Russia’s criminal courts vehemently resist transparency. In a high-profile case, the judges often wait for oblique “signals” from the top – and interpret them as they see fit. Investigators are usually granted free rein to hold the accused in pre-trial detention no matter what their circumstances are – which was the case with the lawyer Sergei Magnitsky, who perished while awaiting trial in 2009. Within this system, you are treated as guilty before any verdict has been reached.
In the case of Pussy Riot, who have been charged with hooliganism after performing an anti-Putin song in the country’s main cathedral, the judge has not granted any of the defence’s motions so far, while the prosecution is being waited on hand and foot. If the prosecutor asked the court to burn Pussy Riot at the stake, I can just picture the courtroom staff running around, gathering twigs and lighter fluid.
Russia is a secular state, but as lawyers for the three Pussy Riot members on trial have pointed out, the accusations against their clients read like a manifesto cobbled together from medieval tracts on piety, as opposed to a legal document. Pussy Riot’s song-and-dance number shocked many people, myself included – yet it seems that their performance has exposed a genuine truth about the dismal failings of the criminal justice system.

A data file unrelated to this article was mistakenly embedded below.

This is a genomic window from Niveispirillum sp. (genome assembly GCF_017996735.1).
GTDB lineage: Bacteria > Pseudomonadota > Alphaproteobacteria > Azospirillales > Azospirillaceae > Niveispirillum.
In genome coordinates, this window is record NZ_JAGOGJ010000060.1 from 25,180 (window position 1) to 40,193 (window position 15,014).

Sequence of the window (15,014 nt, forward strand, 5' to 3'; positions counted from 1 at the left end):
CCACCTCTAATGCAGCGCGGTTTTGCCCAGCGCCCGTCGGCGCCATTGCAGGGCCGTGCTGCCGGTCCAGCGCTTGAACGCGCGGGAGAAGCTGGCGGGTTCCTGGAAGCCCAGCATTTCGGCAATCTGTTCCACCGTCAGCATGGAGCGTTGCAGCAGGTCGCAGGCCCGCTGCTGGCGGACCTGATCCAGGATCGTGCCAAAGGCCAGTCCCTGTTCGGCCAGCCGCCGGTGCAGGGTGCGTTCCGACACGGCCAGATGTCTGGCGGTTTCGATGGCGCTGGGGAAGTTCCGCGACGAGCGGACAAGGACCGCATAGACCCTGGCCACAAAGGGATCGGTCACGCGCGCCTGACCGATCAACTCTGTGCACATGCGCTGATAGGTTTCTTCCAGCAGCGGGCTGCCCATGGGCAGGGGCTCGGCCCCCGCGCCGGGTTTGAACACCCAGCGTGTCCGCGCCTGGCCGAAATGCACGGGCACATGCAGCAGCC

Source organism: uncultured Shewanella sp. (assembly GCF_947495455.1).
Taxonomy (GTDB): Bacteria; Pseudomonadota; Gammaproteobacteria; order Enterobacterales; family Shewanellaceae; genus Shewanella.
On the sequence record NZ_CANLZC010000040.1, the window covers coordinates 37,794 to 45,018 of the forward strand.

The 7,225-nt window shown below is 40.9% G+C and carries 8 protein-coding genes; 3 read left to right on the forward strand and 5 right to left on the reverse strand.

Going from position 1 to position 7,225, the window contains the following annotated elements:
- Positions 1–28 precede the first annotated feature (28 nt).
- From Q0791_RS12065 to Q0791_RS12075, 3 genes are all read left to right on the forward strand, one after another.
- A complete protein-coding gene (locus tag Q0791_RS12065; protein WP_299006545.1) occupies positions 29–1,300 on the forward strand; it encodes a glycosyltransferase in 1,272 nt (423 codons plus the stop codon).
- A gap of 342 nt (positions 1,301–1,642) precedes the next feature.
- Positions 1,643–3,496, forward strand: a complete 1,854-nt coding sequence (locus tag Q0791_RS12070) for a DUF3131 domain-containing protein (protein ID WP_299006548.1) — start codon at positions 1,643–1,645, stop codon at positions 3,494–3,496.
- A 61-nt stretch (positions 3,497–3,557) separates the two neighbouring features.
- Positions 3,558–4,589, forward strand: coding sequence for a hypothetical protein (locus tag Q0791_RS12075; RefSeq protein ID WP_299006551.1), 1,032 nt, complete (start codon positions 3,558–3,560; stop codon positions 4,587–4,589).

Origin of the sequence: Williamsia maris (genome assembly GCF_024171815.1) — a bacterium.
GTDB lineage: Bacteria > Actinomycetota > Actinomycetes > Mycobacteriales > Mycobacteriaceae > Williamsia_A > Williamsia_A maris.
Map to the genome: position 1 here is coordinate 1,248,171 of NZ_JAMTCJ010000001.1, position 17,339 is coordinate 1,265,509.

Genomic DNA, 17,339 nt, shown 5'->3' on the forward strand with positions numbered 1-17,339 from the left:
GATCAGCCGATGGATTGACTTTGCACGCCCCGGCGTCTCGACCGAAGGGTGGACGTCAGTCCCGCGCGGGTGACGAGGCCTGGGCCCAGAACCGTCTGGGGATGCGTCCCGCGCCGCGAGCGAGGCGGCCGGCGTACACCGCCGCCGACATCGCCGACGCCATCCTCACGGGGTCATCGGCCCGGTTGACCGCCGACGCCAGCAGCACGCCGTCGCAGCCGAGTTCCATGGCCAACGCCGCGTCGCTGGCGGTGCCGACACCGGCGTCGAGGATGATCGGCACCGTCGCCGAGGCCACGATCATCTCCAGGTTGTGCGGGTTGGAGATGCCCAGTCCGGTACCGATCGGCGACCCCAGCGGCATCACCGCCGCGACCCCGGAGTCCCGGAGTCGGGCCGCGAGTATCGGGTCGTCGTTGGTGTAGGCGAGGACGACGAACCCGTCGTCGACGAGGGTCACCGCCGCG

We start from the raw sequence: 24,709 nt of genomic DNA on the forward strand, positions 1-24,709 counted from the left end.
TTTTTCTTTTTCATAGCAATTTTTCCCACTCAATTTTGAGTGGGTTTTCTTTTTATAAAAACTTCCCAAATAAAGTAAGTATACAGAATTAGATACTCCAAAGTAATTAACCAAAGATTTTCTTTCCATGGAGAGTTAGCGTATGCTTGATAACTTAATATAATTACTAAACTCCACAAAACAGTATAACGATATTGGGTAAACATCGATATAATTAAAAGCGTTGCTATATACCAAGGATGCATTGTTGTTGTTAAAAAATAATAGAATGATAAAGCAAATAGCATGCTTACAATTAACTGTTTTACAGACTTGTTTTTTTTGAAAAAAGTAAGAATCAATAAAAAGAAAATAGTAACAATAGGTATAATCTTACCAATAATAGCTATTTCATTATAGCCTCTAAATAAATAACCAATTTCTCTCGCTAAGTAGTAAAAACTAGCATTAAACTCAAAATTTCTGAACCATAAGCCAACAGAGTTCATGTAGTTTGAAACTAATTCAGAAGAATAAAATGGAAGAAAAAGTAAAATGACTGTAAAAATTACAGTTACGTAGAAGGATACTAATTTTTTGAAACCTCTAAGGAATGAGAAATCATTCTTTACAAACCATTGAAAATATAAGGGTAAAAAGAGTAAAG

No less disturbing is the criminal case against Navalny, an anti-corruption crusader who has waged a high-profile battle against the ruling United Russia party. Charged with deliberately defrauding a state company in the Kirov region in 2010, Navalny has taken a number of pot shots at Alexander Bastrykin, the investigative committee chief, who had angrily demanded that the case against Navalny be reopened after initial investigations found no evidence against him.
Even those opposed to Navalny’s activities see the Kirov case as a personal vendetta – and believe that such cases are the price the opposition pays for being, well, the opposition. In a country such as Russia, where some people criticise their leaders for not being authoritarian enough, judicial vendettas are still tolerated by many – but if a genuine economic crisis hits Russia and the opposition’s ranks grow further, we may be in for a wild ride.
Considering Russia’s turbulent past, it pays to play a “long game” – to think about consequences down the road. The court has already made martyrs out of Pussy Riot. And a jailed Navalny would be on the fast track to becoming a sort of Nelson Mandela. It seems that at the top there are differences of opinion as to how this period in Russia’s history should be handled. But discussions on Mount Olympus are moot if the system that is meant to protect the rights and interests of citizens is outdated and broken.
Russia’s criminal justice system needs drastic reforms and it needs them right now.
Vladimir Putin’s regime has run out of ideas, but not of nasty tactics
Every country has laws that constrain political freedom. Anti-capitalist protesters get moved on in London and New York. The Canadian province of Quebec, beset by student unrest, has passed a law that imposes daily fines of up to $35,000 on the organizers. Lawmakers try to stop online piracy and jihadist propaganda. Defamation, at least in theory, is a criminal offence in many democracies. American law says the activity of foreign agents must be registered and disclosed.